Lawyers and Their Clients: Who’s in Charge?

Lawyers who practice family law in Winnipeg are familiar with the Tuesday morning motions court, known as the “zoo” for reasons that will soon be obvious. For those unfamiliar with this docket court, the recent decision of Associate Chief Justice Rivoalen in Skinner v. Skinner is instructive:

[10] There is a lot going on as the Family Motions Coordinator, parties and their lawyers navigate their way through the typical Family Uncontested Motions melée, and not only because there are so many matters on the List. Moreover, the Court’s registry staff, clerks, sheriffs, stand-by master and judges are fully engaged….

[11] The courtroom in which the Family Motions Coordinator oversees the List is unfortunately often in a state of disorder, occasionally bordering on chaos. Lawyers and Court staff refer to it derisively as “the zoo”. There is reason for their ridicule. Many lawyers in the courtroom waiting to speak to their matters use their time to socialize. They chat away and catch up with their colleagues. Insufficient respect is shown to the Family Motions Coordinator, who is not vested with the authority to order costs or pronounce contempt orders. Decorum goes out the window. Not infrequently noise levels are so high that he or she has difficulty conducting the docket properly. To make matters worse, the courtroom is often overflowing with lawyers, their clients and a large contingent of self-represented parties. Finally, the high-conflict nature of many matters on the List contributes further to its degradation because lawyers and parties are not always at their best under these conditions.

[12] What flows from the foregoing is too often a serious lack of professionalism. Recently there were reports of locker-room behavior occurring in the courtroom while the List was being conducted. The scene overall has done little to protect the List from falling into disarray and disrepute. This reflects poorly on the lawyers who appear on the List and on the Family Division across the board.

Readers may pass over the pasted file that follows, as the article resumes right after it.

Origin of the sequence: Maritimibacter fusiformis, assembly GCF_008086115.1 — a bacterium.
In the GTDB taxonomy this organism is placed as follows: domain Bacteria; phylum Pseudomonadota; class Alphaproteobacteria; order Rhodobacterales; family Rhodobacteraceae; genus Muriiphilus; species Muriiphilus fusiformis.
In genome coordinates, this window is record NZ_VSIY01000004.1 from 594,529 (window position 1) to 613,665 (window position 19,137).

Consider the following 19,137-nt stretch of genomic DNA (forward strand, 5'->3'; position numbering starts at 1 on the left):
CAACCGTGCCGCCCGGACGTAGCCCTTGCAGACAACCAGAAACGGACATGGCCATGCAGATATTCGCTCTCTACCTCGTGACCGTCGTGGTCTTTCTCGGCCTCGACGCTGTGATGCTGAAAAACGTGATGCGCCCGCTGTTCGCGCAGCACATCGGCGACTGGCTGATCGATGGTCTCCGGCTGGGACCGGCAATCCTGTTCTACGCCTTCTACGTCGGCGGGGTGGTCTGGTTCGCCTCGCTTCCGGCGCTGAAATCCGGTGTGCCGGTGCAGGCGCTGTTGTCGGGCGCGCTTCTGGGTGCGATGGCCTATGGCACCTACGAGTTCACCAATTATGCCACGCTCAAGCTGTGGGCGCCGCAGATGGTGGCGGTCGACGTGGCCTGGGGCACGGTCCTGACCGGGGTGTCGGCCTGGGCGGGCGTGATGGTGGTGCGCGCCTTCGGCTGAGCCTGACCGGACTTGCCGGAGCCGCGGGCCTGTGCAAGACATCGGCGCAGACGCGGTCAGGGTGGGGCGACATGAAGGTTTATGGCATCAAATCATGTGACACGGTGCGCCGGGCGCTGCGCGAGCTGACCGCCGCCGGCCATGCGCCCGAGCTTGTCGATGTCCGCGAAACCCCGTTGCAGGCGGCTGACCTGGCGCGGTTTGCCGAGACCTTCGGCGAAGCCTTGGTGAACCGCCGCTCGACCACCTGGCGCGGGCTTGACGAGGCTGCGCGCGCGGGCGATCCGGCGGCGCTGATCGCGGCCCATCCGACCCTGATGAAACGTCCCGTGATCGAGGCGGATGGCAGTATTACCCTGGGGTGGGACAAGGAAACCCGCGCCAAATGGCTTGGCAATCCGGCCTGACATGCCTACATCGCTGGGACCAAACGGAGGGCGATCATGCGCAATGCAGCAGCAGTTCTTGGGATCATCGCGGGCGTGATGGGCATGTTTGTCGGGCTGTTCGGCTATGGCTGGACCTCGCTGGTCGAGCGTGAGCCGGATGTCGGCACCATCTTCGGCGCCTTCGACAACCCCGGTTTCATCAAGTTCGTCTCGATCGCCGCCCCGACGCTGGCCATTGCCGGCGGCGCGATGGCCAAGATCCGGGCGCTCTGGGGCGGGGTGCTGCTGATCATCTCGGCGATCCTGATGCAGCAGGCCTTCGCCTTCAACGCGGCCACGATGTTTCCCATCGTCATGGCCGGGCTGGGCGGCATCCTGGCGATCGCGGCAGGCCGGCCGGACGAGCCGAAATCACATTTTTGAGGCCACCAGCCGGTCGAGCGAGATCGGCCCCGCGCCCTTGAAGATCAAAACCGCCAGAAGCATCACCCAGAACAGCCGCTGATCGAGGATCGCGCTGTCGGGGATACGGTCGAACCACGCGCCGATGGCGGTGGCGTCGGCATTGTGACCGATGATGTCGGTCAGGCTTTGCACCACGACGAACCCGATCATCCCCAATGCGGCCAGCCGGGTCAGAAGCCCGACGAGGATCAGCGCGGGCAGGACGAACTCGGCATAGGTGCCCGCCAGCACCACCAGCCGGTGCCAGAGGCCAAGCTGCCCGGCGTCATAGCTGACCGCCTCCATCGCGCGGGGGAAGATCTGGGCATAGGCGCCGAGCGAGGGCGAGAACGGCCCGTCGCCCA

Her views on the this docket court process provide a necessary context for Associate Chief Justice Rivoalen’s further comments to the lawyers involved in this case. (For further comment on the decision, see also Fixing the “zoo” – One judge’s perspective.)

In delivering her decision on costs, Rivoalen, ACJ, went on to remind counsel appearing of their professional obligations, noting that:

[22] For the List to serve its intended purpose, and the interests of those for whom it is put together each week, counsel must be mindful of the professional standards that they are expected to maintain. In this case there is evidence that the petitioner exerted considerable influence over her lawyers and provided inflexible instructions to them. That does not excuse a breach of professional responsibility.

[23] Clients can take unreasonable positions, but lawyers must serve as their own gatekeepers of professional conduct rather than blindly following instructions. Lawyers are not free to act on whatever instructions they might receive from their clients. On the contrary, lawyers are obliged by their rules of professional conduct to refrain from acting on certain instructions. Put another way, distinct restrictions or disabilities accompany the rights and privileges afforded to lawyers. One such restriction or disability precludes them from carrying out the instructions of over-zealous clients.

[24] It is the lawyer who has conduct of a litigation file – not the client. The lawyer must maintain a certain independence from the client and must not let the client override his professional judgment. The lawyer is required of course to take instructions from the client, and owes a duty to do his best for the client; but an important part of the lawyer’s job is to steer the client through the rocky territory of litigation. The lawyer is responsible for his word, both to the Court and to opposing counsel. He owes a duty to each. The lawyer must maintain his integrity and the honour of the profession at all times – even in the face of assertive clients and challenging courtroom environments. All of this is essential to his reputation and relationships with opposing counsel, which are of fundamental importance to the practice of law.

Did you catch that last bit? The lawyer’s duty to opposing counsel and to the court is somehow paramount to the duty to the client. Reputation and relationships with opposing counsel are elevated to the position of fundamental importance; meanwhile, clients are reduced to the role of sheep that must be guided through the rocky territory of litigation. I recall well first hearing this perspective taught in my first year of law school, under the topic of “control the client;” even then, it seemed unduly paternalistic to me.

Now, contrast Associate Chief Justice Rivoalen’s perspective with that of the litigant, as outlined in Dr. Julie MacFarlane’s recent post, 3 assumptions that are leading us astray – and impeding our commitment to system reform that could enhance access to justice. Dr. MacFarlane’s 3rd assumption is as follows:

Assumption 3: Lawyers need to direct and control the full extent of every case

The “lawyer-in-charge” model (that I wrote about in “The New Lawyer” in 2008) is by all accounts dead in the water for the general public – for both corporate and personal clients. It no longer works for a public culture that prefers self help, cost-saving approaches that place the consumer at the centre of the action – as a partner, not simply someone who writes the cheques and does what they are told.